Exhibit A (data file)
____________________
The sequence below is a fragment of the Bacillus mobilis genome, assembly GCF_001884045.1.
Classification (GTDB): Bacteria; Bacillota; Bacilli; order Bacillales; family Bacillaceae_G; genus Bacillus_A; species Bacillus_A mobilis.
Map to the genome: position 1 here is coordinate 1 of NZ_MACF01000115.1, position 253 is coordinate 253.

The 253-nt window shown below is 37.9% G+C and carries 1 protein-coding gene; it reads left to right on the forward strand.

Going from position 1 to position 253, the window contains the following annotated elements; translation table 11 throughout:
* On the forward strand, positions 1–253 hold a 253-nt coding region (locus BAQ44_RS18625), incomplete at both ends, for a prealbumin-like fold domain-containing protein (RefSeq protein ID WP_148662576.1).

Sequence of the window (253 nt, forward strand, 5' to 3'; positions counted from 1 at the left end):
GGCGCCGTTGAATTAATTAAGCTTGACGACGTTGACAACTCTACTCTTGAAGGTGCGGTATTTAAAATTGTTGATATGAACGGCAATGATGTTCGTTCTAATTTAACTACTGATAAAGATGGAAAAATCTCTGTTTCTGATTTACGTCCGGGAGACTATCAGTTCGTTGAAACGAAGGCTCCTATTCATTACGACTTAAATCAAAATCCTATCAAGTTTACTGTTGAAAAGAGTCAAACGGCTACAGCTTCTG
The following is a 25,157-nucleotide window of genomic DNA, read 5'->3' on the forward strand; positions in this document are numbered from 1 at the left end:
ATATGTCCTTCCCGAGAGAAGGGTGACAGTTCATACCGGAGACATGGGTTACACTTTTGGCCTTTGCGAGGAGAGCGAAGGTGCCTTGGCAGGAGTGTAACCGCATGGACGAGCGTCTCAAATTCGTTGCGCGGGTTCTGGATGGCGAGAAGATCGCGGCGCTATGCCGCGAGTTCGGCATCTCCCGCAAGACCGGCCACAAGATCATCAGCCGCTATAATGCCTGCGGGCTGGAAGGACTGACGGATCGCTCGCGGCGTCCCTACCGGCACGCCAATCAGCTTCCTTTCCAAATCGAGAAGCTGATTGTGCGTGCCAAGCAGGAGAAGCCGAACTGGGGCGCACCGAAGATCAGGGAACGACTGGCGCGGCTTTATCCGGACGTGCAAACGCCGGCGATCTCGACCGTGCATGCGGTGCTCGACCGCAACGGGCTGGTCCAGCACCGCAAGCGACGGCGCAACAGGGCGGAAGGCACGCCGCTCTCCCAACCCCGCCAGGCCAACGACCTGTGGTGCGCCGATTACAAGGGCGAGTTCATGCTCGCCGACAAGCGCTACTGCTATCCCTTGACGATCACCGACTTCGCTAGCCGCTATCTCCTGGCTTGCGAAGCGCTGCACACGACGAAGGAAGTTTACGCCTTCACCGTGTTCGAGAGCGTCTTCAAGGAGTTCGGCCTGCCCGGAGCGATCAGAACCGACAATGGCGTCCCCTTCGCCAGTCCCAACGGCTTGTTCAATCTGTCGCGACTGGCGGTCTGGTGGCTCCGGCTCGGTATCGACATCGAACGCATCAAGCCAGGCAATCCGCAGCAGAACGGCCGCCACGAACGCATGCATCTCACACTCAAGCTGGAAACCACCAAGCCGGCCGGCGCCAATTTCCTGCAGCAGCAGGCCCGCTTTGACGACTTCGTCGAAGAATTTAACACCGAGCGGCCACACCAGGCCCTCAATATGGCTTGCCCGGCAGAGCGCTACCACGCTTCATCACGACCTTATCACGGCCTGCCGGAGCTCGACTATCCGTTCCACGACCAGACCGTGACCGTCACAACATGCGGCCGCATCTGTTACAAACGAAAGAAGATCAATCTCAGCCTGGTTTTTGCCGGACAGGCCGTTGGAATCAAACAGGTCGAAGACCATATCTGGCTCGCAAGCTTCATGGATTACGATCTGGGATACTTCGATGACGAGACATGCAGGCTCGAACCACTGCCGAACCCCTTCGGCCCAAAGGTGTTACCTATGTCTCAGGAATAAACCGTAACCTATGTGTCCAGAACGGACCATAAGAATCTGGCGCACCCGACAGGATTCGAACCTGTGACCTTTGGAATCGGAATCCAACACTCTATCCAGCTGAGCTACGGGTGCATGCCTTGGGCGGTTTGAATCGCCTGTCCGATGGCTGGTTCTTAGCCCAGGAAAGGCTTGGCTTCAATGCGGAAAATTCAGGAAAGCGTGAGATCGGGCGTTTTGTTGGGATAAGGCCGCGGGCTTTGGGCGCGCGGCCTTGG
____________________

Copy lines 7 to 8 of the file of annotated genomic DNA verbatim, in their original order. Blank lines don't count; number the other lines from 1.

Sequence of the window (253 nt, forward strand, 5' to 3'; positions counted from 1 at the left end):
GGCGCCGTTGAATTAATTAAGCTTGACGACGTTGACAACTCTACTCTTGAAGGTGCGGTATTTAAAATTGTTGATATGAACGGCAATGATGTTCGTTCTAATTTAACTACTGATAAAGATGGAAAAATCTCTGTTTCTGATTTACGTCCGGGAGACTATCAGTTCGTTGAAACGAAGGCTCCTATTCATTACGACTTAAATCAAAATCCTATCAAGTTTACTGTTGAAAAGAGTCAAACGGCTACAGCTTCTG